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Local sheriff says Tulsa County officials made rapid decision in error in Shelby case

Rogers County Sheriff Scott Walton (KTUL)

ROGERS COUNTY, Okla. (KTUL) -- Law enforcement in a neighboring county is voicing support for Officer Betty Shelby days before she goes to trial for manslaughter.

Rogers County Sheriff Scott Walton wrote Thursday in a lengthy letter posted to the office's Facebook page that convicting Shelby would be a "knock-out punch," impeding officers' ability to protect the public.

Shelby, a Tulsa police officer, is charged with first-degree manslaughter for the September 2016 shooting death of Terence Crutcher. He was unarmed when Shelby encountered him in the middle of a north Tulsa street. His family says Crutcher was having car trouble, but Shelby has maintained he was behaving erratically and was non-compliant, though police helicopter video shows him walking with his arms raised.

Shelby has said she feared for her life when she shot Crutcher and accused city leaders of moving too fast to charge her in an effort to avoid unrest in the community. Her trial begins May 8.

MORE | Police chief: Terence Crutcher was unarmed when shot by officer

In Walton's letter, the 36-year veteran of law enforcement writes that Shelby went to work that day to serve and protect the citizens of Tulsa and found herself facing a situation that required a split-second decision, resulting in elected officials and local leaders making a rapid decision in error.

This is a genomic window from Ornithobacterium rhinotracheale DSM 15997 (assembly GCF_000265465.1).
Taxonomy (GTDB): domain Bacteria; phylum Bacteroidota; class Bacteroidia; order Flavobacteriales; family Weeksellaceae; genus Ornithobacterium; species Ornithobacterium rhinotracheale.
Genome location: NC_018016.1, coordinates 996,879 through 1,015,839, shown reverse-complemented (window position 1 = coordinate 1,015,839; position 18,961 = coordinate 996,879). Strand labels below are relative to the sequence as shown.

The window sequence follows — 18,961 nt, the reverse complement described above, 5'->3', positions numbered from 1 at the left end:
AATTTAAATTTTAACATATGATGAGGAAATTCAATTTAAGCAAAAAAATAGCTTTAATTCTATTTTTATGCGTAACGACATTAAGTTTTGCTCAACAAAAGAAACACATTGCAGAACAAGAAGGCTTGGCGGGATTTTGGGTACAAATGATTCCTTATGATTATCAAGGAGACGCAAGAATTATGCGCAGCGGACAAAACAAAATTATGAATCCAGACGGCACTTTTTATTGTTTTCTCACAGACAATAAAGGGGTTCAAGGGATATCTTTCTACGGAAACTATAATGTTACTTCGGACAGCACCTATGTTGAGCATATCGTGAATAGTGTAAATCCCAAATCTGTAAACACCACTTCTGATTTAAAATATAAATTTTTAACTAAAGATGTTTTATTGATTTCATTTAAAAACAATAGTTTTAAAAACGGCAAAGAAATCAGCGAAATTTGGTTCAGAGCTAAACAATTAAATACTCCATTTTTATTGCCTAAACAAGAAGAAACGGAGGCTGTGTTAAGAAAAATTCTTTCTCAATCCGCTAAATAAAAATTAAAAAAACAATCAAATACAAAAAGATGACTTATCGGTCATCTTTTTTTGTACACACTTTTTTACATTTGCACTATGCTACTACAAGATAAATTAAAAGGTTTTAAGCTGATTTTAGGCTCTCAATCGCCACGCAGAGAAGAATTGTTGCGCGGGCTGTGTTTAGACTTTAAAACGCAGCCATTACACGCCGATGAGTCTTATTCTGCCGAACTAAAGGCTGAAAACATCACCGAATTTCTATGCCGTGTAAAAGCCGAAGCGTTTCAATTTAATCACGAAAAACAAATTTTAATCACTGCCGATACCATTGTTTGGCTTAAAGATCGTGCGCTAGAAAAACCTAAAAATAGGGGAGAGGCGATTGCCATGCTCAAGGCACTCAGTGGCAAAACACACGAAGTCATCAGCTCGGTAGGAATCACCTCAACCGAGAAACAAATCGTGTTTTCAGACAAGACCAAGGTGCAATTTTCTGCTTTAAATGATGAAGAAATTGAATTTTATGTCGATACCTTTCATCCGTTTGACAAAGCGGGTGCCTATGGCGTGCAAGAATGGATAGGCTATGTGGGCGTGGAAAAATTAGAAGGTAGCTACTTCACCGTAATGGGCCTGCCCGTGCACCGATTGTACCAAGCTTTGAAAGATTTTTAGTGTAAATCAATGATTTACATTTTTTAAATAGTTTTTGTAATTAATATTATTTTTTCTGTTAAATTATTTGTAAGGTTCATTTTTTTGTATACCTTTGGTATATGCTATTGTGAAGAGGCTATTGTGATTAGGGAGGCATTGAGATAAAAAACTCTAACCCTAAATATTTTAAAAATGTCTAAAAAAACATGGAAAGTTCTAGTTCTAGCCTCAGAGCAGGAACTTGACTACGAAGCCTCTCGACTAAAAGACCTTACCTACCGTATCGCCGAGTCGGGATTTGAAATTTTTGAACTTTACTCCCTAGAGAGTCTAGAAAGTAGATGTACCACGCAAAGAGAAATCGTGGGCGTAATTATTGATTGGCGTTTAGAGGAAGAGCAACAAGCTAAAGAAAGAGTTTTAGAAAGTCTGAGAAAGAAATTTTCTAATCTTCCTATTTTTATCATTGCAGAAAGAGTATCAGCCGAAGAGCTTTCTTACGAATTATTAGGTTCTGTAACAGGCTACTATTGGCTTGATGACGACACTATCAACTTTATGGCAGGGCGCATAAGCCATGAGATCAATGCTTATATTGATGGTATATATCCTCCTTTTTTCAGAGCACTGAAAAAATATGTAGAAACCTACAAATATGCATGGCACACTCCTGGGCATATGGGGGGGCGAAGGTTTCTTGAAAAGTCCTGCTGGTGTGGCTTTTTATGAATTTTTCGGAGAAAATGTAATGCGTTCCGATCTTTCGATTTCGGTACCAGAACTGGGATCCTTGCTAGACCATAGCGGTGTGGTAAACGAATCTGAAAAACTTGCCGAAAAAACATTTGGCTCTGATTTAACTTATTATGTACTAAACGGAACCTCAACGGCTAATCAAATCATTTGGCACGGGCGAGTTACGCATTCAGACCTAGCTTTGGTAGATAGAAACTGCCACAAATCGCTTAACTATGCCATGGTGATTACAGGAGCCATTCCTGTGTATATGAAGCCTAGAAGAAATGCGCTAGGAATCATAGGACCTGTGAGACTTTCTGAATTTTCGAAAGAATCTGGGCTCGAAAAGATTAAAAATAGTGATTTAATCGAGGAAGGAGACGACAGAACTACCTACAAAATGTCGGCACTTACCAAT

"They made efforts to explain the facts in a way that specifically left out anything supportive of Betty Shelby," writes Walton. "They made an attempt to respond to their critics and promised justice would be served."

RELATED | Tulsa FOP to file ethics complaint against district attorney over Betty Shelby case

Walton writes that this case has far-reaching implications, potentially making officers hesitate in dangerous situations and affecting the lives of law enforcement everywhere.

"My prayer is that justice will somehow come out of this mess and law enforcement officers will be left with their ability to protect their communities," writes Walton. "My prayer is that officers defending themselves or saving someone else will not have to consider the possibility of going to prison for doing what is asked of them."

Read more about the Betty Shelby-Terence Crutcher case.

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